Fly Fishing for California Carp

by | Oct 12, 2013 | Uncategorized

blog-Oct-12-2013-1-Fly-fishing-with-Nathan-McelmurrayThe speaking to Fly Fishing Clubs down here in Southern California is going well.  I’ve done three nights of talks and next week I’ll do four more.  But this weekend I’m off and I got out fishing today.


I couldn’t tell you where we were.  Take two turns and go through a traffic light and I’m lost here in Los Angeles.  Therefore I can’t tell you where the heck my friend Nate Mcelmurry took me fly fishing for carp today here in Southern California.  What I can tell you however is that there were plenty of carp and even a few bass.


Nathan and I originally planned to fly fish the surf.  But over beers last night at his CoronaDel Mar apartment he mentioned of some impossible to catch carp nearby.  I lit up, “Carp?  Near here?”


That’s all I needed to hear.  We changed gears and today we spent a good six hours fishing for the impossible carps.


blog-Oct-12-2013-2-flyfishing-for-carp-in californiaNo fish is impossible but they can certainly be hard.  When we pulled into the ghetto looking carp spot I was quick to notice the shallow clear water and there wasn’t much of it.  Then as we set up another fly fisher showed up and some bait guys with cans of corn.  No doubt these carp would be smart.


blog-Oct-12-2013-3-carp-fliesThere was an abundance of the big bronze fish.  Nate and I began with a short walk.  There were carp easing their way along the flats and in the deeper water there were puffs of mud from bottom feeders.  I rigged up my favorite Blackfoot Reservoir fly, a chartreuse headstand.


The first three times I attempted to present my fly to the carp they spooked before I made a cast.  When this is the case patience is the virtue.  I hid behind a willow in a narrow channel and waited like a blue heron.  I even cast my fly out and let it sit on a two foot deep sand bar.  Sure enough after about ten minutes a pair of 8lbers came through.  I gently stripped my headstand and one carp spooked while the other took a half hearted look before catching up with his pal.  No luck but I knew my strategic tactic of hiding and laying my fly on bottom before the carp arrived might work.


blog-Oct-12-2013-4-fly-fishing-for-carp-in-CaliforniaI had several more similar shots at incoming carp.  They simply didn’t want the headstand.  I switched to a crayfish looking fly that’s never done anything for me despite how good it looks.  First cast I caught a small bass followed by a much more serious look from the next three passing carp.  Finally the fourth carp that came by sucked in my fly.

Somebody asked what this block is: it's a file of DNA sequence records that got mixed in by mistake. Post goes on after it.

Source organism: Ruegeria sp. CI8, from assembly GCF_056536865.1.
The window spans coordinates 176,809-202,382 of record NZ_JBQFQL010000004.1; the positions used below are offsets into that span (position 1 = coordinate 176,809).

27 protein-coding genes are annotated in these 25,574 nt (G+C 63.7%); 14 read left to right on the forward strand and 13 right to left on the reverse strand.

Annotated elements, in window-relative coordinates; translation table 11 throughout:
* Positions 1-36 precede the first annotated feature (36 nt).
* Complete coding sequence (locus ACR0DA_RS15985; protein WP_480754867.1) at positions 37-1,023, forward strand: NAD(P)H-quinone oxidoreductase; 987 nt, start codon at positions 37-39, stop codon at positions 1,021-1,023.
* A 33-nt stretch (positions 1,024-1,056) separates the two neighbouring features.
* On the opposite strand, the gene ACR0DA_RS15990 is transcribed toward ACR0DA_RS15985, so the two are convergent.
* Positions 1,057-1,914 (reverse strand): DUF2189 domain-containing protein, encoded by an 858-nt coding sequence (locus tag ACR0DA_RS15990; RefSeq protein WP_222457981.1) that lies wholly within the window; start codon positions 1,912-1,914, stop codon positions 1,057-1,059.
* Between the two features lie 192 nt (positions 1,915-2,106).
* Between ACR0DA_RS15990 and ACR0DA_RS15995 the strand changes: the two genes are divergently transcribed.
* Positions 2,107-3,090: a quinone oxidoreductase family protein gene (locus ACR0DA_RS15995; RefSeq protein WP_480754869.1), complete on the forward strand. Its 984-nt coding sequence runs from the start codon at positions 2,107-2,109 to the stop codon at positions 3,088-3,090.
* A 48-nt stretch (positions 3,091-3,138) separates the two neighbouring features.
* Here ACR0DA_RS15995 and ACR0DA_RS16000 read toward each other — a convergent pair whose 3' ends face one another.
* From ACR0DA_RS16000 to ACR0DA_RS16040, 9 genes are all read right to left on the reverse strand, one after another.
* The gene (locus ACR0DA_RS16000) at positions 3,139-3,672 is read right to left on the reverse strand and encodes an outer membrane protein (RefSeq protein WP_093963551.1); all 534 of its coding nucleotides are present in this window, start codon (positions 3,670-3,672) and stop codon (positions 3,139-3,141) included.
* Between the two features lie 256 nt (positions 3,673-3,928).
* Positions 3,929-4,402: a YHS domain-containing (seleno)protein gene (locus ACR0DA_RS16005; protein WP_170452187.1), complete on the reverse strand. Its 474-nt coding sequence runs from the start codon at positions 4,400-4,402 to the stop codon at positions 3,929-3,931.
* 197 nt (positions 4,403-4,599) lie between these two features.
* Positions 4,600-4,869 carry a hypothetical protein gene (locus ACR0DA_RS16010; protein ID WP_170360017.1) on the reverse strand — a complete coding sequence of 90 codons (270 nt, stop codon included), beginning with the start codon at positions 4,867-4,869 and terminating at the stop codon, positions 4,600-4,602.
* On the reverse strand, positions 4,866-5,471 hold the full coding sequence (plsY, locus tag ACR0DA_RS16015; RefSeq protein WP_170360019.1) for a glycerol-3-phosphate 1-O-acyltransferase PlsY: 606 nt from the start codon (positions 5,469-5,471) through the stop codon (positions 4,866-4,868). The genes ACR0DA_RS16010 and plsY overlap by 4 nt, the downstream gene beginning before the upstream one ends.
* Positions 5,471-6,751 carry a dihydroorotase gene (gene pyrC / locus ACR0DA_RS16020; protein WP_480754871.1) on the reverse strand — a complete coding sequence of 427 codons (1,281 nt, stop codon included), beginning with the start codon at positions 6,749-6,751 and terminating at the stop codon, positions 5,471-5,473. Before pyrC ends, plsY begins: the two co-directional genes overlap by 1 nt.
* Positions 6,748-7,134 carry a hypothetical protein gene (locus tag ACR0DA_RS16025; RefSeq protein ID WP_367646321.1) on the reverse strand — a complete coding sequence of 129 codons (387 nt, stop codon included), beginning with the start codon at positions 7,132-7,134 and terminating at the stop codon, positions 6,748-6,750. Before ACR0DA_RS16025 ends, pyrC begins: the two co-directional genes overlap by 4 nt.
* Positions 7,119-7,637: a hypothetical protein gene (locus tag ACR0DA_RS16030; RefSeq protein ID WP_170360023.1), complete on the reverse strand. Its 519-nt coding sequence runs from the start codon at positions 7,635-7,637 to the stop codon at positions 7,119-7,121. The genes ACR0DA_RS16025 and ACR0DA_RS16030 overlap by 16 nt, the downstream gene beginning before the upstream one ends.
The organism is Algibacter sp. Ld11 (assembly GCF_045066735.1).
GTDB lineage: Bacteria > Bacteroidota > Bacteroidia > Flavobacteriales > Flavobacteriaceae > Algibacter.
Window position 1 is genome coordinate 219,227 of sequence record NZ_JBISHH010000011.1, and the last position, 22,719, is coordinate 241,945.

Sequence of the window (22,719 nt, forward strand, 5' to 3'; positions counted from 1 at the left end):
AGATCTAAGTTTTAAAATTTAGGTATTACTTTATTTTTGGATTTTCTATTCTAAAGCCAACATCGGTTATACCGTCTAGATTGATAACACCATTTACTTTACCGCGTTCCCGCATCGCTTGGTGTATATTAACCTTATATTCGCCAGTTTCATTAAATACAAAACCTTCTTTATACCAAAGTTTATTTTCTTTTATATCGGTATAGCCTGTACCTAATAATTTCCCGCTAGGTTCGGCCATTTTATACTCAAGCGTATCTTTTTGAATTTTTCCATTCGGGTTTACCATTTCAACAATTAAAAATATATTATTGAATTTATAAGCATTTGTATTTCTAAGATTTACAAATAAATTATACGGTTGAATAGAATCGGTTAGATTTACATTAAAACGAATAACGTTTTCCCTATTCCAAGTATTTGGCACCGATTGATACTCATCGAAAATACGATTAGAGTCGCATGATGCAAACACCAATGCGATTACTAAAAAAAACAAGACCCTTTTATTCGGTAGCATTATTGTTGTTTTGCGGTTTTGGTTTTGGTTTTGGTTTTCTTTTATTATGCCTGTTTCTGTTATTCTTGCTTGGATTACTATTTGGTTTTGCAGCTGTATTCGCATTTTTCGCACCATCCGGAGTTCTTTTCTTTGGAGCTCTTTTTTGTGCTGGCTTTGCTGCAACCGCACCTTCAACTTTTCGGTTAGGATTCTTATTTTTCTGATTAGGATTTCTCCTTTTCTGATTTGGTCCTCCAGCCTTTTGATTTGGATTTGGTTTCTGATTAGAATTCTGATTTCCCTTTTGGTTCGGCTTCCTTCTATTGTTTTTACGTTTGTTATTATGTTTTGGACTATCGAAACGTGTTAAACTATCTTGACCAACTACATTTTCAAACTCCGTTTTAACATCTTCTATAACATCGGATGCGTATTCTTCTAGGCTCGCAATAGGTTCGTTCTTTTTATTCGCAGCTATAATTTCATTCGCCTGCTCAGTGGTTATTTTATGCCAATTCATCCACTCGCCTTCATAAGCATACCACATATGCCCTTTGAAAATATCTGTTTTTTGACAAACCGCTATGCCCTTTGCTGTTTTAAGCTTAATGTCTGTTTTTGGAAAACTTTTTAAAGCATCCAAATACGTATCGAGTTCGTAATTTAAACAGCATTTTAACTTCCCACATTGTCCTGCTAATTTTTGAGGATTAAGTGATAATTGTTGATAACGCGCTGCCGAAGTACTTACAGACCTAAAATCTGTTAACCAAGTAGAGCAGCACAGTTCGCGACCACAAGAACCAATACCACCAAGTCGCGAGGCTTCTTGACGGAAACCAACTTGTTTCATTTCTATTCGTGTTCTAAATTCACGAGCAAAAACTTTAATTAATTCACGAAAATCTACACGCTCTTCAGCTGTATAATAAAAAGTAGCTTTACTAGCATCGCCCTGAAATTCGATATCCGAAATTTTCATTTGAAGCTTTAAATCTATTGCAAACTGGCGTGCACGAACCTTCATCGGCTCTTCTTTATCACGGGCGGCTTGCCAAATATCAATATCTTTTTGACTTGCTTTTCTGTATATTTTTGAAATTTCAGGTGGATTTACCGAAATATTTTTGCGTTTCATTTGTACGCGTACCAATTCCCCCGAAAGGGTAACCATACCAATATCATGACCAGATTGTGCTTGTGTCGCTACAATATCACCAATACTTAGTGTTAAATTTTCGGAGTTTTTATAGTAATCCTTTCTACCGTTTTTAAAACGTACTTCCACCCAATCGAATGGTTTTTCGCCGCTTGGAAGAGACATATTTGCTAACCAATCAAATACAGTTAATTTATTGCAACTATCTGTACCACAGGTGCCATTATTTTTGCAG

blog-Oct-12-2013-5-California-carp-placesLanding a carp in this particular spot was doubtful.  Even with strong 3X tippet I couldn’t stop this carp as he went through the reeds like a bonefish on a mangrove flat.  I had him for a good two minutes before he got completely stuck then surged and busted me off.  Bummer!


blog-Oct-12-2013-6-fly-fishing-corona-del-marI had one other eat but he spit the fly.  Nate too had some eats but could not land one either.  It was a great day of carping in California nonetheless.  I ended the night on the CoronaDel Mar beach dodging beach bums on my back cast but had no luck.  Any day of carping or fly fishing the surf is a great day.  When you do both on the same day it’s incredible!


Jeff Currier Global Fly Fishing


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I started fly fishing at age 7 in the lakes and ponds of New England cutting my teeth on various sunfish, bass, crappie and stocked trout. I went to Northland College in Ashland, Wisconsin, where I graduated with a Naturalist Degree while I discovered new fishing opportunities for pike, muskellunge, walleyes and various salmonids found in Lake Superior and its tributaries.

From there I headed west to work a few years in the Yellowstone region to simply work as much as most people fish and fish as much as most people work. I did just that, only it lasted over 20 years working at the Jack Dennis Fly Shop in Jackson, WY where I departed in 2009. Now it’s time to work for "The Man", working for myself that is.

I pursue my love to paint fish, lecture on every aspect of fly fishing you can imagine and host a few trips to some of the most exotic places you can think of. My ultimate goal is to catch as many species of fish on fly possible from freshwater to saltwater, throughout the world. I presently have taken over 440 species from over 60 countries!